KQED Radio
KQED Newssee more
Latest Newscasts:KQEDNPR
Player Sponsored By
upper waypoint

How Has the Birth Control Pill Changed Your Life?

Save ArticleSave Article
Failed to save article

Please try again

a pile of oral contraceptive pill packets.
 (areeya_ann via Getty Images)

This month, the FDA approved the country’s first-ever daily hormonal contraceptive pill for sale without a prescription. The approval is a major milestone for reproductive care, as state lawmakers ban or limit abortion access throughout the country. The over-the-counter contraceptive, called Opill, has been around for decades, and now Perrigo, the pill’s manufacturer, says it will make the pill “accessible and affordable to women and people of all ages.” We’ll look at the science, the politics and the early history of the pill, and we’ll hear from you: has the pill changed your life?


Pam Belluck, health and science reporter, New York Times<br />

Pratima Gupta, assistant professor, Department of Obstetrics, Gynecology, and Reproductive Sciences, UCSD Health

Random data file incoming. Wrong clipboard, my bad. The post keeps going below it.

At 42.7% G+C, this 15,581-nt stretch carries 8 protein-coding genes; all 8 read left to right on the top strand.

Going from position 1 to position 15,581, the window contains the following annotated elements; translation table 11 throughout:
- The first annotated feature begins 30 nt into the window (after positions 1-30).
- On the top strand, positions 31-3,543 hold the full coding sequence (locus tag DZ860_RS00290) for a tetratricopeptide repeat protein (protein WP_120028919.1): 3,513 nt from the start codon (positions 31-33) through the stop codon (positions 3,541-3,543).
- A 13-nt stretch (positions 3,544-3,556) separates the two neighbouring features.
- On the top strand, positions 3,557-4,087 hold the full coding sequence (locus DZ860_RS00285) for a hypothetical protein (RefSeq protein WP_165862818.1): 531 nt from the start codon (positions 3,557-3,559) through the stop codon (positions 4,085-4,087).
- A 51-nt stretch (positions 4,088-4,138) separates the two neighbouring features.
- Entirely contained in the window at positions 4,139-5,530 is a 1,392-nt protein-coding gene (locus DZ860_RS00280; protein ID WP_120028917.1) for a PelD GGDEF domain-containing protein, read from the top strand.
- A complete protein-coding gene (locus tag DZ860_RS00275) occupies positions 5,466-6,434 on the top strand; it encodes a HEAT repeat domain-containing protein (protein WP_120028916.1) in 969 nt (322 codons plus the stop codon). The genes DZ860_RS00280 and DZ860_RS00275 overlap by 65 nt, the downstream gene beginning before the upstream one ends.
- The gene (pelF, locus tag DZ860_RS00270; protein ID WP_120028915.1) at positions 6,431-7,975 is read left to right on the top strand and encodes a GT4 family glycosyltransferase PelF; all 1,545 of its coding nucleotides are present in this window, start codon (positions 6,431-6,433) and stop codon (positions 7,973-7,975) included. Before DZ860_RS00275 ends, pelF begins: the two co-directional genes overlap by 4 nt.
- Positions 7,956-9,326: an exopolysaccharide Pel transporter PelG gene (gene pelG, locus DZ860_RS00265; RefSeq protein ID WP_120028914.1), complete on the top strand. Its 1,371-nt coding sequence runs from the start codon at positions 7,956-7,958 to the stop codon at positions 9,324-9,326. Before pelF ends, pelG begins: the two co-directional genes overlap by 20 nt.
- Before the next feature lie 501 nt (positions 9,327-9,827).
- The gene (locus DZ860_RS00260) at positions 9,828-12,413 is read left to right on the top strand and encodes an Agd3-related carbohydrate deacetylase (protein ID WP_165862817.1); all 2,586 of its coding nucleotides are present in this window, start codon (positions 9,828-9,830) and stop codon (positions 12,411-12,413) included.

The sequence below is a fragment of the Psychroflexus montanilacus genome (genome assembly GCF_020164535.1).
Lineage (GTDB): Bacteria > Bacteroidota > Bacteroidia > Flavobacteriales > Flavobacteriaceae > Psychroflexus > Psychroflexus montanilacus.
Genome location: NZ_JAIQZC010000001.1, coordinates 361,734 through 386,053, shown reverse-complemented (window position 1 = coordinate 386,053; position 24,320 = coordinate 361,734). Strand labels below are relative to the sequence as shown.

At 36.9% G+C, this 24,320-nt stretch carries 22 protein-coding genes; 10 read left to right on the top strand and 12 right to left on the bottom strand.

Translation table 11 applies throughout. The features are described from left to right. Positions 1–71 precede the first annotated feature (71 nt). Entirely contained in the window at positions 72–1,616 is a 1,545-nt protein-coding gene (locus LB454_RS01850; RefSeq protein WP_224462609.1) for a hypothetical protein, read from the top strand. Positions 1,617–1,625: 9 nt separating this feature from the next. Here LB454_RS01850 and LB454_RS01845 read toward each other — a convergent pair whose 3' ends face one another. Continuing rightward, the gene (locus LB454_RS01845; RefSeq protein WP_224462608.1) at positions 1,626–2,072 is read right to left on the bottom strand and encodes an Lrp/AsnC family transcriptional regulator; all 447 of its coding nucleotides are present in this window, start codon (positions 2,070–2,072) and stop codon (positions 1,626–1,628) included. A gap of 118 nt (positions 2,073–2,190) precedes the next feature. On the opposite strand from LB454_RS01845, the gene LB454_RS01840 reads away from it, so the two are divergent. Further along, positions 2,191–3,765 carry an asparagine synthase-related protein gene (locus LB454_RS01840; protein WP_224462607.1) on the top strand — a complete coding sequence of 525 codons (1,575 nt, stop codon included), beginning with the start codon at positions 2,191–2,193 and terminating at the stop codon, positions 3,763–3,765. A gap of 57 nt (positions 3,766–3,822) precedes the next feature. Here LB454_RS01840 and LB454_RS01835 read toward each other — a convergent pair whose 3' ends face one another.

Margaret Marsh, historian of medicine and University Professor, Rutgers University. She's the author, with gynecologist Wanda Ronner, of several books on the history of reproductive medicine and technology, including "The Fertility Doctor: John Rock and the Reproductive Revolution."


lower waypoint
next waypoint
Dutch Research Team Recounts the Long-Term Effects of StarvationThe Long Troubled History of US Immigration Detention and the Case for Ending It'A Chance to Harmonize' Tells the Story of the U.S. Music UnitHere’s What to Do in the Bay Area This SummerCalifornia’s Budget Deficit is $45 Billion. What's Newsom's Plan to Fix It?Doing Democracy: Trump’s Rhetoric Raises Fears of an Authoritarian Second TermTiffany Haddish Wants to ‘Curse You With Joy’Carvell Wallace Journeys Through Loss and Reunion in Memoir ‘Another Word for Love’In Transit: Amtrak's Future In CaliforniaCan Fashion Be Sustainable?